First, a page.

Old Habits Die Hard or Not At All
"Home brown house," Charlie said on Wednesday night around 6.45pm. He was sitting in the middle of the back seat of the white car, his usual post. He was in the car because he wanted to go to the "brown house" which, as you may have gathered, doesn't refer to our house which Charlie calls the "green house," though it's not, or most of it is not, green.
The brown house was more or less brown, or rather a lightish brown-tan. It was not, strictly speaking, a house. Brown house is the condo/apartment we lived in for two years in central Jersey, so Charlie could attend their in-district autism program (until it was clear this wasn't the right placement for him). It wasn't an ideal spot for us at all as the apartment was on the second floor (and the neighbor below let us know that we were noisy from the get-go) and, as it was in the back of the complex, it was impossible to see the parking lot (so if Charlie ran down the stairs, one of us had to follow; this created some interesting arrangements when he occasionally woke up at 3am).
While we were living there, my parents would often stay in our ("green") house. Charlie got used to leaving one place to go to the next. There were many nights when he was perfectly comfortable in the good old green house and a maximum amount of coaxing was required to get him up and out so we'd get back to the brown house before it was too late (Charlie's old school started at 7.45am and he was never able to wake up early enough). Since we were in effect living in two places, we spent a lot of time of driving around. No wonder, as I think it over, that Charlie got used to constant rides as a a regular feature of the evening.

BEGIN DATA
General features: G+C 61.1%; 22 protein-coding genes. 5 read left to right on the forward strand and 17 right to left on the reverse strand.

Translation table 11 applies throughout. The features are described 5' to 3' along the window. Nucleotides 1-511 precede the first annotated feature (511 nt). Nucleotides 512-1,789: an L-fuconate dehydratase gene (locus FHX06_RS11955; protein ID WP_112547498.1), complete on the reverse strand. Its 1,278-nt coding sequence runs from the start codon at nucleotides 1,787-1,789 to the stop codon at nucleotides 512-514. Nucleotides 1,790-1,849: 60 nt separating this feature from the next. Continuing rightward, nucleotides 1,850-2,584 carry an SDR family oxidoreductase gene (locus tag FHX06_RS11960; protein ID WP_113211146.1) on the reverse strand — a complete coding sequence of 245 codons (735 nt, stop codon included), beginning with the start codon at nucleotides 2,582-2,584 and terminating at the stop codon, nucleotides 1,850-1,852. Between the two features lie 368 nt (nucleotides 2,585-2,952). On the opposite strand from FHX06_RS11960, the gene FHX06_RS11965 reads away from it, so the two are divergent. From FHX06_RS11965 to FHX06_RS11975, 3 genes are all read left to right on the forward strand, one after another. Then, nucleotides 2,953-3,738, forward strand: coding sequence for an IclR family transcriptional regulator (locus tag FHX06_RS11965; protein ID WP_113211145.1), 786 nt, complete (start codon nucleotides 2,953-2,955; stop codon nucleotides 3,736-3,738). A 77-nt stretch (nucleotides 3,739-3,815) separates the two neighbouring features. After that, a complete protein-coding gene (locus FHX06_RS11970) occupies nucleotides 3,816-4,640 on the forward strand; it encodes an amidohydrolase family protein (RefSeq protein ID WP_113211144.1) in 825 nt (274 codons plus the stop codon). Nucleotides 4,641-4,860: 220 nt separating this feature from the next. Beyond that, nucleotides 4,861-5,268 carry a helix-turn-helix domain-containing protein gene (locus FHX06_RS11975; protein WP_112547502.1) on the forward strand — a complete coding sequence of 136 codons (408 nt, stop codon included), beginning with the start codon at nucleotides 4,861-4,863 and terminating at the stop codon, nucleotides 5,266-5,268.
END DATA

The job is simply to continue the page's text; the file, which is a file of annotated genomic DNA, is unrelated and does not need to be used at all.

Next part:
And no wonder that, yesterday evening and most evenings, Charlie still asks for a ride after dinner. And also maybe no wonder that he's had a history of trouble at certain stations on a certain main road: Who knows but Charlie must have been feeling and thinking a jumble of things to find himself constantly transported from one house to the next. We didn't so much live in both places as inbetween them, in the car.
Having divined all this, on Wednesday night it seemed to me best not to go on any rides. We weren't going to drive in the direction Charlie was thinking and who knows but his disappointment at not having some pattern played out was a reason for a seemingly "out of the blue" behavior squall?
So Wednesday night I stood on the grass and Charlie and I talked. When he said "home brown house" I said, yeah, we didn't live there now, we are back in the green house. Then Charlie started saying "white house"—Jim's parents' split-level with its acre of yard—and I talked about the "ladder to the attic" and the big garage and the long driveway where Charlie and I, once it was moderately warmer, spent the majority of our time. I also mentioned Portia, my sister-in-law's dog. It was dark, but I could see a glimmer of a smile at the corners of Charlie's mouth. I ended my little historical overview of our domiciles past and present with "and now we live here in the green house, it's home."
A few minutes later, Charlie who'd been adamant about a ride, was asking for me to open the door and in he went. He stayed up late, almost till 11pm, but he was in a smiley, easy mood, twirling his green worry beads and asking to hear some music via the computer while I wrote up sheets about Charlie's medication and what to put in his lunch box, organized a pile of paperwork for the trip, packed a backpack full of clothes and necessaries and books, put together a visual calendar for Charlie and showed my dad and mom the social story of "Mom in Greece" his teacher had put together.
Nine nights without my guys. Believe me, I'm not going to know what to do without myself at times. I fully expect to find myself planning what to put into Charlie's lunchbox while looking out the window in Meteora.